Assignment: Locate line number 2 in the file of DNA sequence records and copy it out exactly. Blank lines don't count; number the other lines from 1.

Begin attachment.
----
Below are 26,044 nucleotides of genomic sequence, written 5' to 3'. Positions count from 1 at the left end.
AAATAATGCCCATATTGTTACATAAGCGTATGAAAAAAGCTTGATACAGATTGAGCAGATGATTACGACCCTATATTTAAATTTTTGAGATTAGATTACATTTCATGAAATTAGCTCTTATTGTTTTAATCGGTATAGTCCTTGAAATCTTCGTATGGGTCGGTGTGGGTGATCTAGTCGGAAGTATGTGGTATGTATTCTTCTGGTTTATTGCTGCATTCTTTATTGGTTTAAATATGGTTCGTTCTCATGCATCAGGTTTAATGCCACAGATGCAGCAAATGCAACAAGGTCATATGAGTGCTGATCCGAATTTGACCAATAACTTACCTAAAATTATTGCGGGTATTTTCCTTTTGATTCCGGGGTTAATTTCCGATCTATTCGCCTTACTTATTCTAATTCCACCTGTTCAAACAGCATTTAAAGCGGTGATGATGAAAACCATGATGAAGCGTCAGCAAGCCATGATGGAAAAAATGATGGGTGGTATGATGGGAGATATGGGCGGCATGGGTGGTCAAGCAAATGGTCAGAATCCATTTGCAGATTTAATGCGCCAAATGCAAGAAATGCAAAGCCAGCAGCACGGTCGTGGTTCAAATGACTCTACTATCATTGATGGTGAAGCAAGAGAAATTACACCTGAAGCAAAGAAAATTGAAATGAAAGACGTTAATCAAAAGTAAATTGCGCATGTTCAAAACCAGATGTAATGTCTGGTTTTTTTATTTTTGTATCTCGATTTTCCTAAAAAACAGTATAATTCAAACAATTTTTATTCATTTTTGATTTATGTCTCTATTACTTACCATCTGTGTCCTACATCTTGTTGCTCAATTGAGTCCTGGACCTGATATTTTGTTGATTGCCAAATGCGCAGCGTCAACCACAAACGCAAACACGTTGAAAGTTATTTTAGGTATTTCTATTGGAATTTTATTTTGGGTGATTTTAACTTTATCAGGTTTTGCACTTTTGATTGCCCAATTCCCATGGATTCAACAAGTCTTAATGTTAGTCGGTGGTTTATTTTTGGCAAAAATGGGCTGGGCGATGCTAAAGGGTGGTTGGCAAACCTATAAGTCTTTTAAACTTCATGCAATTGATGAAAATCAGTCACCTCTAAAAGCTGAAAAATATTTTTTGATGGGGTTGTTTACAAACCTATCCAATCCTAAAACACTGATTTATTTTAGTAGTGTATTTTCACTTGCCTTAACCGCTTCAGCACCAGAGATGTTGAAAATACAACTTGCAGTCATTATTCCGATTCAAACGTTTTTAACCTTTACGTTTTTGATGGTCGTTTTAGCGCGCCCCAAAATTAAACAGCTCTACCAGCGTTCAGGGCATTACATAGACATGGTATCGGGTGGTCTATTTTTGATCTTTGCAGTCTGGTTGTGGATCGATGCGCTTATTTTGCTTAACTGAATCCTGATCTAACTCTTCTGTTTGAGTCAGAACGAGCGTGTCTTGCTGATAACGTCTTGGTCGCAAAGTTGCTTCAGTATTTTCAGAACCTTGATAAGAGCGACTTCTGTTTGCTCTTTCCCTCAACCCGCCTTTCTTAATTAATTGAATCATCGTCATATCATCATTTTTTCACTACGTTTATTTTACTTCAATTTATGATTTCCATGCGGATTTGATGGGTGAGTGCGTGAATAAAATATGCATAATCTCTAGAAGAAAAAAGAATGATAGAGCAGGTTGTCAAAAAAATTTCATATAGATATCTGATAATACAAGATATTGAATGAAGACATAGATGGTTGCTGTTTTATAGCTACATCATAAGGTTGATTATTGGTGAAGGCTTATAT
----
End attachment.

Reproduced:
AAATAATGCCCATATTGTTACATAAGCGTATGAAAAAAGCTTGATACAGATTGAGCAGATGATTACGACCCTATATTTAAATTTTTGAGATTAGATTACATTTCATGAAATTAGCTCTTATTGTTTTAATCGGTATAGTCCTTGAAATCTTCGTATGGGTCGGTGTGGGTGATCTAGTCGGAAGTATGTGGTATGTATTCTTCTGGTTTATTGCTGCATTCTTTATTGGTTTAAATATGGTTCGTTCTCATGCATCAGGTTTAATGCCACAGATGCAGCAAATGCAACAAGGTCATATGAGTGCTGATCCGAATTTGACCAATAACTTACCTAAAATTATTGCGGGTATTTTCCTTTTGATTCCGGGGTTAATTTCCGATCTATTCGCCTTACTTATTCTAATTCCACCTGTTCAAACAGCATTTAAAGCGGTGATGATGAAAACCATGATGAAGCGTCAGCAAGCCATGATGGAAAAAATGATGGGTGGTATGATGGGAGATATGGGCGGCATGGGTGGTCAAGCAAATGGTCAGAATCCATTTGCAGATTTAATGCGCCAAATGCAAGAAATGCAAAGCCAGCAGCACGGTCGTGGTTCAAATGACTCTACTATCATTGATGGTGAAGCAAGAGAAATTACACCTGAAGCAAAGAAAATTGAAATGAAAGACGTTAATCAAAAGTAAATTGCGCATGTTCAAAACCAGATGTAATGTCTGGTTTTTTTATTTTTGTATCTCGATTTTCCTAAAAAACAGTATAATTCAAACAATTTTTATTCATTTTTGATTTATGTCTCTATTACTTACCATCTGTGTCCTACATCTTGTTGCTCAATTGAGTCCTGGACCTGATATTTTGTTGATTGCCAAATGCGCAGCGTCAACCACAAACGCAAACACGTTGAAAGTTATTTTAGGTATTTCTATTGGAATTTTATTTTGGGTGATTTTAACTTTATCAGGTTTTGCACTTTTGATTGCCCAATTCCCATGGATTCAACAAGTCTTAATGTTAGTCGGTGGTTTATTTTTGGCAAAAATGGGCTGGGCGATGCTAAAGGGTGGTTGGCAAACCTATAAGTCTTTTAAACTTCATGCAATTGATGAAAATCAGTCACCTCTAAAAGCTGAAAAATATTTTTTGATGGGGTTGTTTACAAACCTATCCAATCCTAAAACACTGATTTATTTTAGTAGTGTATTTTCACTTGCCTTAACCGCTTCAGCACCAGAGATGTTGAAAATACAACTTGCAGTCATTATTCCGATTCAAACGTTTTTAACCTTTACGTTTTTGATGGTCGTTTTAGCGCGCCCCAAAATTAAACAGCTCTACCAGCGTTCAGGGCATTACATAGACATGGTATCGGGTGGTCTATTTTTGATCTTTGCAGTCTGGTTGTGGATCGATGCGCTTATTTTGCTTAACTGAATCCTGATCTAACTCTTCTGTTTGAGTCAGAACGAGCGTGTCTTGCTGATAACGTCTTGGTCGCAAAGTTGCTTCAGTATTTTCAGAACCTTGATAAGAGCGACTTCTGTTTGCTCTTTCCCTCAACCCGCCTTTCTTAATTAATTGAATCATCGTCATATCATCATTTTTTCACTACGTTTATTTTACTTCAATTTATGATTTCCATGCGGATTTGATGGGTGAGTGCGTGAATAAAATATGCATAATCTCTAGAAGAAAAAAGAATGATAGAGCAGGTTGTCAAAAAAATTTCATATAGATATCTGATAATACAAGATATTGAATGAAGACATAGATGGTTGCTGTTTTATAGCTACATCATAAGGTTGATTATTGGTGAAGGCTTATAT